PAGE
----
-SMS Primerica Life Insurance Company v. Davila et al, No. 1:2010cv01924 - Document 28 (E.D. Cal. 2011)

Court Description: ORDER Denying Defendant's Motion To Dismiss (Doc. No. 10 ), signed by Chief Judge Anthony W. Ishii on 1/18/2011. (Fahrney, E)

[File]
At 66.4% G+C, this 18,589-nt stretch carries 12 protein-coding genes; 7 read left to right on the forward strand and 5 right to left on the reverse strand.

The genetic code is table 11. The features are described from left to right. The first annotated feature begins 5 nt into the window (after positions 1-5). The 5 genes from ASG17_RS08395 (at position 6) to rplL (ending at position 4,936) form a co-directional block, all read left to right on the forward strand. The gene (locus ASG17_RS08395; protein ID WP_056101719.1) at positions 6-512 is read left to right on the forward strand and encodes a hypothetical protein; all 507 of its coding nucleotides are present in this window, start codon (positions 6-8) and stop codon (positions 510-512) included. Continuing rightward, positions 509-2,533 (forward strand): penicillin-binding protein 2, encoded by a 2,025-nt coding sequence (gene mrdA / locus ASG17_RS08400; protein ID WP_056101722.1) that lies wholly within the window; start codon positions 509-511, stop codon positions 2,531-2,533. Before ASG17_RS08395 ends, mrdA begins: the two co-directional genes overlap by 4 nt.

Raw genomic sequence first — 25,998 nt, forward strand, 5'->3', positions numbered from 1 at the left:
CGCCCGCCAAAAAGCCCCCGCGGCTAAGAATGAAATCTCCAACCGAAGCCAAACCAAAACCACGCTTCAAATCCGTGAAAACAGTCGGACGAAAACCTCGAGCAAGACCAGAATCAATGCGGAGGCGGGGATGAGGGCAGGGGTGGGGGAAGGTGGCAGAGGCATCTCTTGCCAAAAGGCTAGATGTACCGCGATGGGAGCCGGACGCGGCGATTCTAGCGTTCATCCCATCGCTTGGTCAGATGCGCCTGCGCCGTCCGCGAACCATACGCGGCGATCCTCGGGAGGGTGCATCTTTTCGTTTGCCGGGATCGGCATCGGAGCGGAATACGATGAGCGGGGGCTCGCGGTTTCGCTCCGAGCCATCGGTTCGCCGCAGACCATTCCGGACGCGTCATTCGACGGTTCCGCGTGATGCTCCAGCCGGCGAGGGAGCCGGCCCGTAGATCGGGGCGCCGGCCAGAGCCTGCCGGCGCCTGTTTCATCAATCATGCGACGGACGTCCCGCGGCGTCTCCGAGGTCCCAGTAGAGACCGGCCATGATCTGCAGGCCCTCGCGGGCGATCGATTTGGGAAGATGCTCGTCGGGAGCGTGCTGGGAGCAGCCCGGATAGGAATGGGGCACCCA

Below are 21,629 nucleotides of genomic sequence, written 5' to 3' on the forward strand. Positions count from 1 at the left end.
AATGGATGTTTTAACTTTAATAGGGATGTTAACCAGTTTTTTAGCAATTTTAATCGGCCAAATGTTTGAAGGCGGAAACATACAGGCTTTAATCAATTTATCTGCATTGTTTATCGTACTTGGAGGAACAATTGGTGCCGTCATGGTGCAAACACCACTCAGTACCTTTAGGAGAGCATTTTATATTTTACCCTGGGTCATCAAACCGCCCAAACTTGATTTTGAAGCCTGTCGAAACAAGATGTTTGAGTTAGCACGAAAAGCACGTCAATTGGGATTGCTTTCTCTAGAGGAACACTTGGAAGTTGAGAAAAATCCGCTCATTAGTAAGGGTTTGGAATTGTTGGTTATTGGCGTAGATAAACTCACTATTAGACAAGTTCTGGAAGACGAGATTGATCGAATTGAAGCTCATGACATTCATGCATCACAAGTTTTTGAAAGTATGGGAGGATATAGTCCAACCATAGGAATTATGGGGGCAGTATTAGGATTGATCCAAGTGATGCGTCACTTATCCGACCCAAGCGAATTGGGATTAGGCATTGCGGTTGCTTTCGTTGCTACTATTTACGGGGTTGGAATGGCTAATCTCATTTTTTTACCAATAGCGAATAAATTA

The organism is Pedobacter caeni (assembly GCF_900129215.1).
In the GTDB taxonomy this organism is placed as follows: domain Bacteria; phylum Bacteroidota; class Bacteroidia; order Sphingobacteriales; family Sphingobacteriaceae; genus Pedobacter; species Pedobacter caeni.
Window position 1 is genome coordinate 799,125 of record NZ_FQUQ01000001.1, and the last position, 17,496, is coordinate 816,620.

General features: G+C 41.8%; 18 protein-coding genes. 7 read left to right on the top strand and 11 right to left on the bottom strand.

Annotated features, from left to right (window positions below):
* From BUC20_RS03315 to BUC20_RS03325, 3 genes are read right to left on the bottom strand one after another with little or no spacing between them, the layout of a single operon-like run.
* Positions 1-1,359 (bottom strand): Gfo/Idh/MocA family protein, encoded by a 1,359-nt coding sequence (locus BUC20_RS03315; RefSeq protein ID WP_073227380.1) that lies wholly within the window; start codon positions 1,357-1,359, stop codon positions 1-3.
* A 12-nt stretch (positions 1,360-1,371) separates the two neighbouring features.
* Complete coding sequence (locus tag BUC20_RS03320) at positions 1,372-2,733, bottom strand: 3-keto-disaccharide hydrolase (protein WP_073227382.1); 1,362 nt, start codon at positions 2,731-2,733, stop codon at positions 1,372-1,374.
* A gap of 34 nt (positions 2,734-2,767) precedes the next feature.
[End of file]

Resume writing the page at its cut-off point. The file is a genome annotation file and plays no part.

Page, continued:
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-SMS Primerica Life Insurance Company v. Davila et al Doc. 28 1 2 3 IN THE UNITED STATES DISTRICT COURT FOR THE 4 EASTERN DISTRICT OF CALIFORNIA 5 6 7 8 9 10 11 12 13 ) ) ) Plaintiff in Interpleader, ) v. ) ) JILL DAVILA, MAYCELLE DAVILA, ) and DOES 1 through 10, inclusive, ) ) Defendants in Interpleader ) ) ____________________________________) ) AND RELATED COUNTERCLAIM ) ____________________________________) PRIMERICA LIFE INSURANCE COMPANY, 1:10-CV-1924 AWI SMS ORDER ON DEFENDANT’S MOTION TO DISMISS (Doc. No. 10) 14 15 16 This is a Rule 22 interpleader action involving the proceeds of a life insurance policy. 17 Primerica Life Insurance Co. (“Primerica”) is the stakeholder of the proceeds, and Jill Davila 18 (“Jill”) and Maycelle Davila (“Maycelle”) are the claimants of the proceeds. Currently pending 19 before this Court is Maycelle’s Rule 12(b)(6) motion to dismiss. After reviewing the moving 20 papers, the Court will deny Maycelle’s motion. 21 22 23 FACTUAL BACKGROUND From the complaint, Jill and her spouse Larry Davila (“Larry”) obtained life insurance in 24 2007. Primerica issued to Jill a life insurance policy (“the Policy”) that covered the life of Jill for 25 $150,000 and the life of Larry for $500,000. Jill was the beneficiary of the $500,000 policy on 26 Larry’s life. In 2010, Jill and Larry began divorce proceedings. 27 28 On March 22, 2010, Primerica received a letter from Jill and Larry which requested that: (1) the ownership fo the Policy be transferred from Jill to Larry; (2) Larry be named the new Dockets.Justia.com 1 primary insured under the Policy; and (3) Primerica delete coverage on Jill’s life effective 2 January 2010. On or around the same date, Larry submitted a policy change application to 3 Primerica that: (1) switched the primary insured on the Policy from Jill to Larry; (2) changed the 4 beneficiary of the Policy from Jill to Maycelle (who is Larry’s mother); and (3) deleted coverage 5 on Jill’s life. 6 On April 22, 2010, Larry died. 7 On May 11, 2010, Maycelle completed a claimant statement for the Policy benefits, and 8 9 also elected to establish a Primerica Estate Account for the proceeds. On June 12, 2010, Primerica advised Maycelle that her claim for the Policy benefits had 10 been approved. Primerica also advised Maycelle that a Primerica Estate Account had been 11 opened in her name. “Thereafter, the Policy proceeds in the amount of $500,000 plus applicable 12 interest were credited to Maycelle’s Primerica Estate Account.” Complaint ¶ 13. 13 On June 15, 2010, Jill’s attorney sent a letter to Primerica indicating that Jill had an 14 interest in the Policy proceeds. The letter explained that Jill and Larry were in the process of a 15 divorce, Jill and Larry were prohibited from making changes to the Policy without Court 16 approval, any changes to the Policy that did not benefit Jill or her children were disputed as a 17 violation of court orders, and any distribution of the Policy proceeds were to be held in trust. 18 As a result of Jill and Maycelle’s competing claims, on June 24, 2010, Primerica froze 19 Maycelle’s Primerica Estate Account which contained that Policy proceeds. Complaint at ¶ 15. 20 Primerica has deposited $508,690.68 in the Court’s registry, see Court’s Docket Minute 21 Entry for October 19, 2010, and seeks an order to determine the proper recipient of the funds. 22 23 LEGAL FRAMEWORK 24 Under Federal Rule of Civil Procedure 12(b)(6), a claim may be dismissed because of the 25 plaintiff’s “failure to state a claim upon which relief can be granted.” Fed. R. Civ. P. 12(b)(6). A 26 dismissal under Rule 12(b)(6) may be based on the lack of a cognizable legal theory or on the 27 absence of sufficient facts alleged under a cognizable legal theory. Johnson v. Riverside 28 Healthcare Sys., 534 F.3d 1116, 1121 (9th Cir. 2008); Navarro v. Block, 250 F.3d 729, 732 (9th 2 1 Cir. 2001). In reviewing a complaint under Rule 12(b)(6), all allegations of material fact are 2 taken as true and construed in the light most favorable to the non-moving party. Marceau v. 3 Blackfeet Hous. Auth., 540 F.3d 916, 919 (9th Cir. 2008); Vignolo v. Miller, 120 F.3d 1075, 4 1077 (9th Cir. 1999). However, the Court is not required “to accept as true allegations that are 5 merely conclusory, unwarranted deductions of fact, or unreasonable inferences.” In re Gilead 6 Scis. Sec. Litig., 536 F.3d 1049, 1056-57 (9th Cir. 2008); Sprewell v. Golden State Warriors, 266 7 F.3d 979, 988 (9th Cir. 2001). To “avoid a Rule 12(b)(6) dismissal, “a complaint must contain 8 sufficient factual matter, accepted as true, to state a claim to relief that is plausible on its face.” 9 Ashcroft v. Iqbal, 129 S.Ct. 1937, 1949 (2009); see Bell Atl. Corp. v. Twombly, 550 U.S. 544, 10 555, 570 (2007). “A claim has facial plausibility when the plaintiff pleads factual content that 11 allows the court draw the reasonable inference that the defendant is liable for the misconduct 12 alleged.” Iqbal, 129 S.Ct. at 1949. That is, “for a complaint to survive a motion to dismiss, the 13 non-conclusory ‘factual content,’ and reasonable inferences from that content, must be plausibly 14 suggestive of a claim entitling the plaintiff to relief.” Moss v. United States Secret Serv., 572 15 F.3d 962, 969 (9th Cir. 2009). 16 17 MAYCELLE’S MOTION 18 Maycelle’s Argument 19 Maycelle argues that a critical element of an interpleader action is that the plaintiff 20 actually be a stakeholder holding a fund to which there are competing interests. Where the 21 alleged stakeholder has already paid the fund to one of the claimants, courts have found that an 22 interpleader action is inappropriate. Here, Primerica already paid Maycelle’s claim and 23 deposited the money in an account that was owned and controlled by Maycelle. Because the 24 death benefit had already been paid, Primerica no longer held the disputed funds and thus, cannot 25 be a stakeholder. This interpleader action should be dismissed, and Primerica should be ordered 26 to repay the funds.1 27 1 28 In reply, Maycelle also argues that, since Jill has no legitimate claim to the funds, interpleader is inappropriate because Primerica can have no reasonable fear of multiple liability. However, this ground for dismissal was not made in the motion. The Court will not consider arguments for dismissal that were first raised in 3 1 Primerica’s Opposition 2 Primerica argues that the Complaint alleges that Jill and Maycelle have alleged adverse 3 and conflicting claims to the $500,000.00, a reasonable fear of multiple liability to Jill and 4 Maycelle, and the existence of a disputed stake held by Primerica. The cases cited by Maycelle 5 are inapposite. In each case, the entity that was attempting to interplead no longer maintained 6 any control over the disputed stake. Here, Primerica maintained control of the stake and it 7 deposited the stake with the Court. The existence of Maycelle’s Primerica Account does not 8 defeat Primerica’s right of interpleader. Courts have held that the interpleading of funds held in 9 an account, even in an account held by one of the competing claimants, is appropriate. 10 Jill’s Opposition 11 Jill argues inter alia that this case is a proper interpleader action. The cases cited by 12 Maycelle all involve situations in which the stakeholder had no control over the stake at issue. In 13 contrast, Primerica controlled the account where the funds were held and promptly removed then 14 when it learned of the dispute. That is, the funds were not held by another bank or entity when 15 this action was filed. 16 Legal Standard 17 “Interpleader’s primary purpose is not to compensate, but rather to protect stakeholders 18 from multiple liability as well as from the expense of multiple litigation.” Aetna Life Ins. Co. v. 19 Bayona, 223 F.3d 1030, 1033 (9th Cir. 2000). An interpleader action allows the stakeholder of a 20 sum of money to sue all those who may assert conflicting claims, and force those conflicting 21 claimants to litigate who is entitled to the money. See Cripps v. Life Ins Co. of N. Am., 980 F.2d 22 1261, 1265 (9th Cir. 1992). The “stakeholder” is the person who possesses or who is in control 23 of the contested property. See Forcier v. Metropolitan Life Ins. Co., 469 F.3d 178, 182 (1st Cir. 24 2006); Commercial Union Ins. Co. v. United States, 999 F.2d 581, 583 (D.C. Cir. 1993); Nevada 25 v. Pioneer Cos., 245 F.Supp.2d 1120, 1125 (D. Nev. 2003). An interpleader action may be 26 brought in federal court through either Federal Rule of Civil Procedure 22 or 28 U.S.C. § 1335, 27 28 the reply. See Zamani v. Carnes, 491 F.3d 990, 997 (9th Cir. 2007); Ruff v. County of Kings, 700 F.Supp.2d 1225, 1241 (E.D. Cal. 2010). 4 1 the federal interpleader statute. See Morongo Band of Missionary Indians v. California Bd. of 2 Equalization, 858 F.2d 1376, 1381-82 (9th Cir. 1988); Gelfgren v. Republic Nat’l Life Ins. Co., 3 680 F.2d 79, 81 (9th Cir. 1982). Under Rule 22, as long as there is an independent source of 4 federal jurisdiction, see Gelfgren, 680 F.2d at 81, “[p]ersons with claims that may expose a 5 plaintiff to double or multiple liability may be joined as defendants and required to interplead.” 6 Fed. R. Civ. Pro. 22(a)(1). 7 Discussion 8 The Court has not found a case that is directly on point. The Court is unaware of a case 9 in which an insurance company has paid a claim, but the proceeds were then invested in a new 10 account with the insurance company. Nevertheless, the Court believes that this case is properly 11 brought as an interpleader action. 12 Primerica and Jill are correct in their discussion of the cases cited by Maycelle. In each 13 of the cases cited, the would-be-stakeholder paid one of the claimants and no longer exercised 14 any control over the funds in any form. That is, each of the cited cases involve a financial or 15 insurance company that fully paid one claimant’s claim, and the financial or insurance company 16 had no further connection to the proceeds whatsoever. See Lincoln Nat’l Life Ins. Co. v. Barton, 17 250 F.R.D. 388, 389 (S.D. Ill. 2008) (insurance company paid claimant and was unable recover 18 the funds once competing claims were made); Taylor v. Kemper Fin. Servs., 1999 U.S. Dist. 19 LEXIS 14989, *4, *12-*13 (N.D. Ill. Sept. 27, 1999) (company paid proceeds of pension 20 accounts to a trust); Chase Manhattan Bank v. Flexwatt Corp., 139 F.R.D. 573, 574-75 (D. Mass. 21 1991) (bank was no longer custodian of funds because claimant had completely withdrawn the 22 disputed funds). That is not the situation of this case.2 23 In this case, like Maycelle’s cited cases, Primerica paid Maycelle’s claim prior to learning 24 about Jill’s claim. However, unlike Maycelle’s cited cases, Primerica continued to exercise 25 control of the funds. Specifically, it was the custodian of those funds by virtue of Maycelle 26 depositing those funds in a Primerica Estate Account. The Court sees little difference between 27 this case and cases in which a bank is faced with competing claims to a bank account, including a 28 2 Maycelle has cited no other cases in support of her argument that Primerica is not a true stakeholder. 5 1 claim by the ostensible owner of the account. E.g. T.D. Bank, N.A. v. JP Morgan Chase Bank, 2 N.A., 2010 U.S. Dist. Lexis 85244 (E.D. N.Y. August 19, 2010); Wachovia Bank v. Tien, 534 3 F.Supp.2d 1267 (S.D. Fla. 2007); Napa Valley Bank v. Morgan, 1994 U.S. Dist. Lexis 13779 4 (E.D. Cal. Sept. 15, 1994). The Court has not been cited to any case which forbid banks or other 5 financial institutions from bringing an interpleader action based on the funds that they hold in 6 their accounts for their depositors. Because banks/financially related institutions have custody of 7 the funds in their accounts, even when the funds are owned by claimant/depositors, the 8 institutions are stakeholders. See Bergen County Nat. Bank of Hackensack v. Sheriff of Bergen 9 County, 191 A. 560, 561-62 (N.J. Chancery Ct. 1937) (“Where the law otherwise, it would, 10 indeed, be most difficult to conceive of a set of facts under which a bank or other custodian of 11 funds would ever be able to maintain an interpleader action against the depositor and the adverse 12 claimants of the deposited funds.”). While the facts of this case are somewhat atypical, the fact 13 remains that Primerica still had custody of the funds at the time suit was filed because those 14 funds were placed in the Primerica Estate Account. At this point, Primerica was the custodian of 15 the account and is therefore a stakeholder. See Forcier, 469 F.3d at 182. Dismissal is 16 inappropriate. 17 18 CONCLUSION Maycelle seeks to dismiss Primerica’s complaint on the basis that Primerica is not a true 19 stakeholder because it already has paid Maycelle’s claim. However, Primerica is in fact a 20 stakeholder because it appears that it maintained control of the funds by virtue of being the 21 custodian of the Primerica Estate Account. Dismissal of the complaint is inappropriate. 22 23 Accordingly, IT IS HEREBY ORDERED that Defendant Maycelle Davila’s motion to 24 dismiss is DENIED and Defendant Maycelle Davila may file an answer within fourteen (14) days 25 of service of this order. 26 IT IS SO ORDERED. 27 28 Dated: 0m8i78 January 18, 2011 CHIEF UNITED STATES DISTRICT JUDGE 6